Figure 5 shows the fairly simple Layers dialog, in which you can only directly influence locking and visibility. Everything else is controlled by the options of the elements in your graphic, such as layer modes or opacity. The lock and visibility icons only appear when mousing over a layer. The program shows where the layer is located in the image by highlighting the corresponding element with a box.

Figure 5: In Gravit Designer, layers serve more as containers for objects than as active graphic elements.

Because sequence and relative position play a decisive role when using objects, layers have corresponding functions in their context menus that let you group previously selected objects, which then appear as one unit.

When creating the design for the test, I used the Text to Path function (the name in Gimp). This often-used feature causes continuous text to wind along a previously defined path. Gravit Designer implements the function well, but in an unusual way: With a path tool, you first create a line along which you then guide the text. You no longer need the line itself.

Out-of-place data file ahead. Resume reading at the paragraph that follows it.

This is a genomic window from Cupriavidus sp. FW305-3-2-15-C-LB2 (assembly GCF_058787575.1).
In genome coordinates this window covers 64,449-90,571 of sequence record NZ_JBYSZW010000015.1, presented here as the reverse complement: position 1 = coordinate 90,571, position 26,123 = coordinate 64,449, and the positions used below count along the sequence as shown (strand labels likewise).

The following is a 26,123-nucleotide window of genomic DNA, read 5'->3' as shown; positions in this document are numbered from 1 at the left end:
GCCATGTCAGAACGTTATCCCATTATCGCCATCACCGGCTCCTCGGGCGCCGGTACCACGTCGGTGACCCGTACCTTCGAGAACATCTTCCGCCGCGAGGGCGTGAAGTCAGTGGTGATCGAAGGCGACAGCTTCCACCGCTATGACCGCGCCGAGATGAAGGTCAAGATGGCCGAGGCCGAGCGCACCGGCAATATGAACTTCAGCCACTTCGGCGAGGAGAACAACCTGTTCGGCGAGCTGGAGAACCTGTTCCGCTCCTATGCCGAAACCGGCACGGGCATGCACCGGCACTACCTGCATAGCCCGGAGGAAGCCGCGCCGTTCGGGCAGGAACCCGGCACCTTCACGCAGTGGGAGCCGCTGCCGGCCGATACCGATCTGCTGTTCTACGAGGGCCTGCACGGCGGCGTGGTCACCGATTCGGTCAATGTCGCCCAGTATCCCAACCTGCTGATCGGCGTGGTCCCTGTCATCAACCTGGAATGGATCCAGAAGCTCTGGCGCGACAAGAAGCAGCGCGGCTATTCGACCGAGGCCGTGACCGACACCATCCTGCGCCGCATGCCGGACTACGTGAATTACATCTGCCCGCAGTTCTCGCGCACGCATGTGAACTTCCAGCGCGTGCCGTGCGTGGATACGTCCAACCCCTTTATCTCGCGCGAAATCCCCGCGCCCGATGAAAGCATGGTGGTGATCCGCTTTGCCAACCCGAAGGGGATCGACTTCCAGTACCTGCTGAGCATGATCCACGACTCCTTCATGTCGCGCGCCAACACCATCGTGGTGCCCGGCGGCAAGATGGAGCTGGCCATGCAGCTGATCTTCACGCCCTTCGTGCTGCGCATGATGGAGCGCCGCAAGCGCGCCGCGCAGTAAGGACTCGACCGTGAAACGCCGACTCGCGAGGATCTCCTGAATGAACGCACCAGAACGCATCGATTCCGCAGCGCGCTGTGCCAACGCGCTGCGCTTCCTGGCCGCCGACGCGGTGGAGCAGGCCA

Enable the line by double-clicking; the software then provides an enclosed area with a rectangular frame. Now select the Text tool and move the mouse cursor toward the path you drew. As soon as it turns red, click on the line where you want to start the text. The program automatically inserts Your text here, which you double-click to edit.

You will find the other settings for this function in the Appearance pane. Scale font on resizing lets you set where the font appears relative to the path. However, if something goes wrong here, Undo has a problem restoring the previous state. You'll find that this happens often in more complex images and dramatically increases the computing time.

This example shows that the combination of the container format and the implementation in JavaScript is not exactly optimal. Especially for situations in which RAM is in short supply, Gravit Designer's speed can be very slow, which is even more apparent in large projects.